Internet Explorer Finally Retires In June But Microsoft Edge Just Can't Let Go

Microsoft Internet Explorer retirement banner
Internet Explorer is going into retirement this summer, and lest anyone may have forgotten or didn't take Microsoft seriously, the Redmond outfit is sending out a new wave of notices to Windows 10 users. Those who still don't take the hint may be surprised to see Microsoft Edge fire up when attempting to load Internet Explorer 11 on their PC.

"As previously announced, the future of Internet Explorer on Windows is in Microsoft Edge. Internet Explorer mode (IE mode) provides legacy browser support within Microsoft Edge. Because of this, the Internet Explorer 11 (IE11) desktop application will be retired on June 15, 2022, for certain versions of Windows 10. This means that the IE11 desktop application will no longer be supported and afterward will redirect to Microsoft Edge if a user tries to access it," Microsoft stated in a recent announcement.

Note that June 15, 2022 falls on a Wednesday, one day after the second Tuesday of the month. Why is that important? The second Tuesday of every month is known as Patch Tuesday, and is when Microsoft doles out a bundle of scheduled and cumulative security patches. So it seems pretty clear that the Patch Tuesday update for this June will break IE11 (er, send it into retirement) on Windows 10.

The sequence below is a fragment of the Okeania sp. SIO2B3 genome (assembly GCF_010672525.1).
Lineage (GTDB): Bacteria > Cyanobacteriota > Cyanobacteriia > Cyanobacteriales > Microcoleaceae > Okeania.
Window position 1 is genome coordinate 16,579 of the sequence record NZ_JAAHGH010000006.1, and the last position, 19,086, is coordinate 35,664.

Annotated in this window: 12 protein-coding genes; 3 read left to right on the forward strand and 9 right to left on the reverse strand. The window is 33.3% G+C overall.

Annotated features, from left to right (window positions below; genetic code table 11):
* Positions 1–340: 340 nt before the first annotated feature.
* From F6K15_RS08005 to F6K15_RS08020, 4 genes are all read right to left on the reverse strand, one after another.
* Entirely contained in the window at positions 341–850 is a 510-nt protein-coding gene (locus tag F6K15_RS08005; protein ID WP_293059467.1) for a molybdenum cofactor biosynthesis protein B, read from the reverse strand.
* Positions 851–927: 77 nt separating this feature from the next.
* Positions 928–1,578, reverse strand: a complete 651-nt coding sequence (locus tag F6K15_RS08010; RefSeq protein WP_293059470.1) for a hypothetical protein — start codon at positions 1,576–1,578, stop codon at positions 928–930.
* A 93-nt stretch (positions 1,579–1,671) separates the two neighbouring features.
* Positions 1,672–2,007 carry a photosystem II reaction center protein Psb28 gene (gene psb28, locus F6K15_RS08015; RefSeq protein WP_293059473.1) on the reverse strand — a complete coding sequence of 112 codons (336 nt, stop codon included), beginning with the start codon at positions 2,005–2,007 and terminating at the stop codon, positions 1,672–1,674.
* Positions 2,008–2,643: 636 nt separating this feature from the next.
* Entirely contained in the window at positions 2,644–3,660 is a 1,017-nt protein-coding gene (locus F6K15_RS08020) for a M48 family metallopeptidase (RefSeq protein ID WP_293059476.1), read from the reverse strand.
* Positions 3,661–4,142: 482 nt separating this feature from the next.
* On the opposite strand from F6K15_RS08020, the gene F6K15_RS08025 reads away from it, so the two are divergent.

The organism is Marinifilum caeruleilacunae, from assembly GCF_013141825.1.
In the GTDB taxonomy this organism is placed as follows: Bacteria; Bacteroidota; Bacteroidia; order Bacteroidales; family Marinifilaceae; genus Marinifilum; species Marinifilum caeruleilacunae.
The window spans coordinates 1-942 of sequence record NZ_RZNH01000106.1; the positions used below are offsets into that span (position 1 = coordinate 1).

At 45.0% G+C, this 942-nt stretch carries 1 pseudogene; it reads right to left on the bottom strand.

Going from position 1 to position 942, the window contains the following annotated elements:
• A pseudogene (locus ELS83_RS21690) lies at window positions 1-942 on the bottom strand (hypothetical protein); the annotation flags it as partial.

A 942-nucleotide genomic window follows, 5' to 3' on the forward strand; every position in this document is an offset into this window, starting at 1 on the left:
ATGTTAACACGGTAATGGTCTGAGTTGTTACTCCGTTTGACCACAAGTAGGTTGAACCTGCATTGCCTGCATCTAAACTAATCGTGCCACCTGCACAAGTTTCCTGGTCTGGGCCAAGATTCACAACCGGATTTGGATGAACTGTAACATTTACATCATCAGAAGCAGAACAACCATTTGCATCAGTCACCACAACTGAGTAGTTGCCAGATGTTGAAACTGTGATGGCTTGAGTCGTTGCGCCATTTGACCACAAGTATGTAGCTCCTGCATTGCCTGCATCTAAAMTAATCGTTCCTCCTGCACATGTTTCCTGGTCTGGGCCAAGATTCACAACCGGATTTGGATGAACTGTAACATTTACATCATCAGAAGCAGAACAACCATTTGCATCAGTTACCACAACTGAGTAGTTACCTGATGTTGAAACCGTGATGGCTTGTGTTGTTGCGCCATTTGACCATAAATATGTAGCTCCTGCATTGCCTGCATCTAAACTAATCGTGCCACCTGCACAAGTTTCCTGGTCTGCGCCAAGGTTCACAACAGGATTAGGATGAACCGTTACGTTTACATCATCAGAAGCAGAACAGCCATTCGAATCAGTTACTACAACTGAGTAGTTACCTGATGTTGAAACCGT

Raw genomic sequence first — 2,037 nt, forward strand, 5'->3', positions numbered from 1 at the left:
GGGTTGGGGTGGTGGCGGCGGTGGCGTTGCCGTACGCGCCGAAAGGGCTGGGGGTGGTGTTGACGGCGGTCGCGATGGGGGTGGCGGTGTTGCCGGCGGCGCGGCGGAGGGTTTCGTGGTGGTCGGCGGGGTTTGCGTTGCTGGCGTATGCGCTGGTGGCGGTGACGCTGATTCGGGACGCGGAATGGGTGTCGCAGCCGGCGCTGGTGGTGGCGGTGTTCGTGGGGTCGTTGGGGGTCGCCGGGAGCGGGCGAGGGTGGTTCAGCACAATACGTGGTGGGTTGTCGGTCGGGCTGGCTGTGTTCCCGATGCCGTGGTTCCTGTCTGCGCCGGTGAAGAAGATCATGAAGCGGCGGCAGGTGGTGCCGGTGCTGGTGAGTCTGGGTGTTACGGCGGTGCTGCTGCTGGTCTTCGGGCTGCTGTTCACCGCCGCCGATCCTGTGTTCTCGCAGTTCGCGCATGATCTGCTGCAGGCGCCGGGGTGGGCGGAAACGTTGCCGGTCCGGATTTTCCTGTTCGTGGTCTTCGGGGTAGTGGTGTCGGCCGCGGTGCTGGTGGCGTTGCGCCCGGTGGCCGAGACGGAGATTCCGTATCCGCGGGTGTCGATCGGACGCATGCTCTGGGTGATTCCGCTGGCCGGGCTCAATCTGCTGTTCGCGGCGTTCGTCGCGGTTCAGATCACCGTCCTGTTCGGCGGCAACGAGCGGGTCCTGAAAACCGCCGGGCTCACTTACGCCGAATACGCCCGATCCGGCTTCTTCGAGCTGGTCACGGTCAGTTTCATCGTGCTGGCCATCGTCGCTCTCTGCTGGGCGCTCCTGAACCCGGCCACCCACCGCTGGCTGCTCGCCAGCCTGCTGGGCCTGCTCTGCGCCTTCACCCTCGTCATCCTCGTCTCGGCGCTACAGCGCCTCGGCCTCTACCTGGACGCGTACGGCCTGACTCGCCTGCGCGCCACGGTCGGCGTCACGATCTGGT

Microsoft Edge
If you're affected by this, you could potentially delay the inevitable by putting off the Patch Tuesday update, though that's not really the best course of action. For anyone still relying on legacy applications and websites that require or work best in IE, there is an IE mode in Edge to maintain backwards compatibility. Microsoft intends to support IE mode in Edge through at least 2029.

"Additionally, Microsoft will provide notice one year prior to retiring IE mode," Microsoft says.

IE's retirement shouldn't be a jarring change for most people, given the market share breakdown. In some cases, IE doesn't register a blip. IE's market share is likely in the range of 1 percent on the desktop, far below its peak of around 95 percent in the early aughts.

As for Edge, it's actually a pretty good browser these days (in terms of speed, features, and overall usability), since Microsoft made the switch to Chromium. And of course there's Firefox and privacy-focused browsers like Brave